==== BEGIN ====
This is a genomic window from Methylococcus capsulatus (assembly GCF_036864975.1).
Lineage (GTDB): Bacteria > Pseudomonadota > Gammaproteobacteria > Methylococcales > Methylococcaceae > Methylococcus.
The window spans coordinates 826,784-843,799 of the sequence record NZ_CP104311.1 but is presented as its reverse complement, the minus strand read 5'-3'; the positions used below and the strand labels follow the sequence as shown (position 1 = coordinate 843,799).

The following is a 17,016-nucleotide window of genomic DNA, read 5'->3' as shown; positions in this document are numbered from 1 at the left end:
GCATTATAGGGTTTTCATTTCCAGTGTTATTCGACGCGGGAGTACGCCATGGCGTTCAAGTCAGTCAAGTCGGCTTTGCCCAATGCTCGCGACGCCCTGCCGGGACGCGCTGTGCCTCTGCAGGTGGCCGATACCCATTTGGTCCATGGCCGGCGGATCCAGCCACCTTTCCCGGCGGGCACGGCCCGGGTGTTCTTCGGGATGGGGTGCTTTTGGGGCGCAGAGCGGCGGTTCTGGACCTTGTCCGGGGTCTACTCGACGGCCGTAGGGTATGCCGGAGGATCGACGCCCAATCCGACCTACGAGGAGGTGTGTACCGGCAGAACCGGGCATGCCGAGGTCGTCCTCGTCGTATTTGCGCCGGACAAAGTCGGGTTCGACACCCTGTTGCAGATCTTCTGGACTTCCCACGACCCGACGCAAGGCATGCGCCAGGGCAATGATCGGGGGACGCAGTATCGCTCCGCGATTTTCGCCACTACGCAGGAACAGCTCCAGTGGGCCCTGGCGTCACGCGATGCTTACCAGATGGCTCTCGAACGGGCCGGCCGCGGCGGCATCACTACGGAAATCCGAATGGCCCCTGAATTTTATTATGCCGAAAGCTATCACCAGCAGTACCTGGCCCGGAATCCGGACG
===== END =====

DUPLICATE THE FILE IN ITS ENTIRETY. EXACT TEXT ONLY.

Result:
This is a genomic window from Methylococcus capsulatus (assembly GCF_036864975.1).
Lineage (GTDB): Bacteria > Pseudomonadota > Gammaproteobacteria > Methylococcales > Methylococcaceae > Methylococcus.
The window spans coordinates 826,784-843,799 of the sequence record NZ_CP104311.1 but is presented as its reverse complement, the minus strand read 5'-3'; the positions used below and the strand labels follow the sequence as shown (position 1 = coordinate 843,799).

The following is a 17,016-nucleotide window of genomic DNA, read 5'->3' as shown; positions in this document are numbered from 1 at the left end:
GCATTATAGGGTTTTCATTTCCAGTGTTATTCGACGCGGGAGTACGCCATGGCGTTCAAGTCAGTCAAGTCGGCTTTGCCCAATGCTCGCGACGCCCTGCCGGGACGCGCTGTGCCTCTGCAGGTGGCCGATACCCATTTGGTCCATGGCCGGCGGATCCAGCCACCTTTCCCGGCGGGCACGGCCCGGGTGTTCTTCGGGATGGGGTGCTTTTGGGGCGCAGAGCGGCGGTTCTGGACCTTGTCCGGGGTCTACTCGACGGCCGTAGGGTATGCCGGAGGATCGACGCCCAATCCGACCTACGAGGAGGTGTGTACCGGCAGAACCGGGCATGCCGAGGTCGTCCTCGTCGTATTTGCGCCGGACAAAGTCGGGTTCGACACCCTGTTGCAGATCTTCTGGACTTCCCACGACCCGACGCAAGGCATGCGCCAGGGCAATGATCGGGGGACGCAGTATCGCTCCGCGATTTTCGCCACTACGCAGGAACAGCTCCAGTGGGCCCTGGCGTCACGCGATGCTTACCAGATGGCTCTCGAACGGGCCGGCCGCGGCGGCATCACTACGGAAATCCGAATGGCCCCTGAATTTTATTATGCCGAAAGCTATCACCAGCAGTACCTGGCCCGGAATCCGGACG